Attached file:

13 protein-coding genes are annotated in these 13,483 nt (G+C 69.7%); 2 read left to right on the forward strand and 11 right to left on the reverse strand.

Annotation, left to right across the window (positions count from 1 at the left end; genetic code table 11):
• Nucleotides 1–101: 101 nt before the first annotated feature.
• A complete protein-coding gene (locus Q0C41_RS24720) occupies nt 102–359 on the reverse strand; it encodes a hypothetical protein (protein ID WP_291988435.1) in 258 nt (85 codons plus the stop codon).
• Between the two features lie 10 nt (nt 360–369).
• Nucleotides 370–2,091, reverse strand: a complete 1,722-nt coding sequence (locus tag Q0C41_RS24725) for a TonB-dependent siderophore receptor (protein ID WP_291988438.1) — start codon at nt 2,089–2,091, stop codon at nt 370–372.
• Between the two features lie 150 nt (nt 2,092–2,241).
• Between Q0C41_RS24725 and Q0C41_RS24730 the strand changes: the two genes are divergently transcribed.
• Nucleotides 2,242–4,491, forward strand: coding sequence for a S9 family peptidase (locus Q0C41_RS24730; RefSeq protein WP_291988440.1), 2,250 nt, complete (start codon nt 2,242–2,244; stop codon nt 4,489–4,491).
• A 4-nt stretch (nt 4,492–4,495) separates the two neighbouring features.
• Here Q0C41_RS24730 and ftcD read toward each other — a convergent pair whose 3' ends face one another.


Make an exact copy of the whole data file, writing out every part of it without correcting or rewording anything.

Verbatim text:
13 protein-coding genes are annotated in these 13,483 nt (G+C 69.7%); 2 read left to right on the forward strand and 11 right to left on the reverse strand.

Annotation, left to right across the window (positions count from 1 at the left end; genetic code table 11):
• Nucleotides 1–101: 101 nt before the first annotated feature.
• A complete protein-coding gene (locus Q0C41_RS24720) occupies nt 102–359 on the reverse strand; it encodes a hypothetical protein (protein ID WP_291988435.1) in 258 nt (85 codons plus the stop codon).
• Between the two features lie 10 nt (nt 360–369).
• Nucleotides 370–2,091, reverse strand: a complete 1,722-nt coding sequence (locus tag Q0C41_RS24725) for a TonB-dependent siderophore receptor (protein ID WP_291988438.1) — start codon at nt 2,089–2,091, stop codon at nt 370–372.
• Between the two features lie 150 nt (nt 2,092–2,241).
• Between Q0C41_RS24725 and Q0C41_RS24730 the strand changes: the two genes are divergently transcribed.
• Nucleotides 2,242–4,491, forward strand: coding sequence for a S9 family peptidase (locus Q0C41_RS24730; RefSeq protein WP_291988440.1), 2,250 nt, complete (start codon nt 2,242–2,244; stop codon nt 4,489–4,491).
• A 4-nt stretch (nt 4,492–4,495) separates the two neighbouring features.
• Here Q0C41_RS24730 and ftcD read toward each other — a convergent pair whose 3' ends face one another.